3451 Case Study: Psych. Patient Mismanaged Blood Pressure | Harry S. Cohen & Associates

Psych. Patient Mismanaged Blood Pressure

Filed under Brain Injuries

The Johansen Case

Mr. Johansen was a 51 year-old married gentleman with a history of mental illness and high blood pressure. His medical records reflected that his blood pressure would usually rise to dangerous levels when he was in a psychotic episode. He had been stable for many years with close monitoring of his medications. He was a functioning, productive member of both his family and the community.

In December 2001 the Plaintiff’s blood pressure rose. His primary care physician changed his anti-hypertension medication which, in retrospect, caused his anti-psychotic medication to become ineffective. Over the next few weeks he became mentally unstable, anxious, and aggressive as he became more and more non-compliant with all of his medications.

In January 2002, his wife had him admitted to the psychiatric emergency unit of the Defendant hospital. He was noted to be dangerously psychotic but also to have critically high blood pressure. Over the next three days the patient was repeatedly transferred back and forth at least four times between the medical floor and the psychiatric unit. The psychiatric unit would insist that he was medically unstable and required close medical management, whereupon the medical floor would briefly stabilize the blood pressure and send him back to psychiatric unit insisting that his problem was not primarily medical. Both units were guilty of dumping the patient on the other unit while failing to address the critical medical issues. Neither the psychiatric unit nor the medical floor, and neither the treating psychiatrist nor the treating internist, recognized that the patient’s psychosis was rising and falling with his blood pressure, and that his blood pressure was cycling between dangerous highs over 200/100 and dangerous lows below 90/60.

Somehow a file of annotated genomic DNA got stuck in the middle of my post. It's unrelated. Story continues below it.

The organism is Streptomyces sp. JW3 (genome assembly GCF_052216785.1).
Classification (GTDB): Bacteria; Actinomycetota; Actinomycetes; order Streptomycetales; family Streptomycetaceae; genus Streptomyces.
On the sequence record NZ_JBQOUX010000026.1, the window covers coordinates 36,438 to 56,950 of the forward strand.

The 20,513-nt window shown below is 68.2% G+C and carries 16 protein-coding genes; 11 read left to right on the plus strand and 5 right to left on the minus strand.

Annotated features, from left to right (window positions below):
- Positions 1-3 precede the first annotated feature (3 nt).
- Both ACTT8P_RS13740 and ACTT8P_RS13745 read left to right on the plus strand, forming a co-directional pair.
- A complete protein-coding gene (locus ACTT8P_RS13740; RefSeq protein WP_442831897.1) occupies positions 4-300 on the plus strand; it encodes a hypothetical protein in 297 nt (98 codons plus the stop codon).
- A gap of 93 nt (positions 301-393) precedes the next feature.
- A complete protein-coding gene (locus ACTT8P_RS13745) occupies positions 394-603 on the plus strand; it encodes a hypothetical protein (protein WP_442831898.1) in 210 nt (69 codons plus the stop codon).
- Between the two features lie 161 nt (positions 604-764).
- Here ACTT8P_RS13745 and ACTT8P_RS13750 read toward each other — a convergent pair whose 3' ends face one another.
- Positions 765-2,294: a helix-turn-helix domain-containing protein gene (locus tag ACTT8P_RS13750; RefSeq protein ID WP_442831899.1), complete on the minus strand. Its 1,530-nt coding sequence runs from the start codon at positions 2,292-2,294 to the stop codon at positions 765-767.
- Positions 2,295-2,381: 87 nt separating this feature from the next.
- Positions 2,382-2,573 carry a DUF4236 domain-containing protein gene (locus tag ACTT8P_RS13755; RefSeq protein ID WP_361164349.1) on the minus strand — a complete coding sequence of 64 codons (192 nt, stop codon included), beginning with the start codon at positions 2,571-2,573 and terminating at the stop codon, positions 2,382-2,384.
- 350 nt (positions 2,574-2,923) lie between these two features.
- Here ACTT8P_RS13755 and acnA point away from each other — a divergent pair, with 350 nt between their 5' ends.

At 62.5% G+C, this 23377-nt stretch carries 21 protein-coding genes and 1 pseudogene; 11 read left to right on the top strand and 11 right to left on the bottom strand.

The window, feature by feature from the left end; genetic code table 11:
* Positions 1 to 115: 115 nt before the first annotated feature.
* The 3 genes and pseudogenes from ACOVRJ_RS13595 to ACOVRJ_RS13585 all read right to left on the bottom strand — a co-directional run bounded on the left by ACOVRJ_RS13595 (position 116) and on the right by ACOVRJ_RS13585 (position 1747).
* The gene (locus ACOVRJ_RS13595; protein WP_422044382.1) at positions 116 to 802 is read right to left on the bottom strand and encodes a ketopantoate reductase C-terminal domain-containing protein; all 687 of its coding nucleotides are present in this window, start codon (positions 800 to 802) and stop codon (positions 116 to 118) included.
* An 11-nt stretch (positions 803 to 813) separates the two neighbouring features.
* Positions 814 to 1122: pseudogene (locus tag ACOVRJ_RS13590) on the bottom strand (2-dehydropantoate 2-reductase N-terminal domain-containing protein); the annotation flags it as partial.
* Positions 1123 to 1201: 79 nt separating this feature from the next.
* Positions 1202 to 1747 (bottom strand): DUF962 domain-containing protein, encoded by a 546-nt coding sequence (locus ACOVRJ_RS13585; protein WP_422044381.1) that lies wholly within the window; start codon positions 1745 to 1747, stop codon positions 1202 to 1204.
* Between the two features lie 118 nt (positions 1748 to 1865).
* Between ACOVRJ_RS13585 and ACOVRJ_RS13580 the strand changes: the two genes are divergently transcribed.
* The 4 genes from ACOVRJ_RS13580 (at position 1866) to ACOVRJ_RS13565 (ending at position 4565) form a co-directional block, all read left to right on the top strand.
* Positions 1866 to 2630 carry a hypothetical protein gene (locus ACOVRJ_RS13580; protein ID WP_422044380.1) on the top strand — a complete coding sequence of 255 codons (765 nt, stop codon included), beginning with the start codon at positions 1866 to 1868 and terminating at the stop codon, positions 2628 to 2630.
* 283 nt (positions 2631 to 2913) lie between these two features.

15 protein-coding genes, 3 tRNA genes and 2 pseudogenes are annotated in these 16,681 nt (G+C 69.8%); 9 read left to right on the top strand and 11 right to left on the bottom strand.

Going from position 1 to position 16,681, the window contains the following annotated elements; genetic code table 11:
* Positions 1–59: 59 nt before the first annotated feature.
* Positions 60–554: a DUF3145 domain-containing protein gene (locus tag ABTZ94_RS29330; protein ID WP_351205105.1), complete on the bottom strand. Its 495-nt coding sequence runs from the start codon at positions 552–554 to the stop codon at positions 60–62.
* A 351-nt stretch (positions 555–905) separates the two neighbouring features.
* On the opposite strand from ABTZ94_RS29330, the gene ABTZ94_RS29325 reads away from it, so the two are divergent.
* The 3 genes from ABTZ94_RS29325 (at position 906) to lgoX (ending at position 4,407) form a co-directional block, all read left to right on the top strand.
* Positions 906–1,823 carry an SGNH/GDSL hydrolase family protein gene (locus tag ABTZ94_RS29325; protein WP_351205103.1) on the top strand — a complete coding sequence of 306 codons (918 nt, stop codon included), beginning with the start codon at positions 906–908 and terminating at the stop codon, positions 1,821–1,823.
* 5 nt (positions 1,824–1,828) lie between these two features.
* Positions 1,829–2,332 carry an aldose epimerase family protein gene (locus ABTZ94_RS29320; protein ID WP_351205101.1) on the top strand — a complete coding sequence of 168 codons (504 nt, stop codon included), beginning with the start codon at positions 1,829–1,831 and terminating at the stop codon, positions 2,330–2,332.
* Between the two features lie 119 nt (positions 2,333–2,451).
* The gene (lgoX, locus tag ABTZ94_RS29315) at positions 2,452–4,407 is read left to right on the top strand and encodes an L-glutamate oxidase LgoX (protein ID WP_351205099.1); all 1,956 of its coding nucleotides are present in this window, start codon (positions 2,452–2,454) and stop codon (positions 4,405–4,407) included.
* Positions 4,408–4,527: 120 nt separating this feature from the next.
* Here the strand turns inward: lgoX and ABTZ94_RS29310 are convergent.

Finally, on the fourth day of the admission, the patient was in the psych ward refusing to take his oral medication and refusing to allow his blood pressure to be taken. He got into a dispute with a male nurse and was tackled, sedated and dragged to an isolation room. Within moments of his being locked in isolation it was realized that he was not breathing, not responsive and not moving. It took several minutes for the attending nurses to get access to the isolation room and start a “code”. By the time he was resuscitated he had suffered severe brain damage. The Plaintiff suffered quadriplegia, permanent unconsciousness, and required total life support and tube feeding for the remainder of his life.

Suit was filed against the hospital, the psychiatric unit and the treating physicians for failing to address the severely cycling blood pressure and failing to admit him to an intensive care unit where IV medications would have returned the blood pressure to normal levels and prevented the blood pressure event and brain damage. Controlling the blood pressure would also have resolved his psychosis.

The case settled in the high six-figure range. The case would have had higher settlement potential based upon the long-range costs of maintaining the Plaintiff on life support except that he became medically unstable and was not expected to survive to the scheduled trial date. The Plaintiff did in fact die several weeks after the settlement, and several weeks before the date on which trial had been scheduled, allowing a substantial portion of the funds to be deposited into an annuity for the lifetime benefit of the surviving widow.

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Publisher: Harry S. Cohen and Associates, P.C.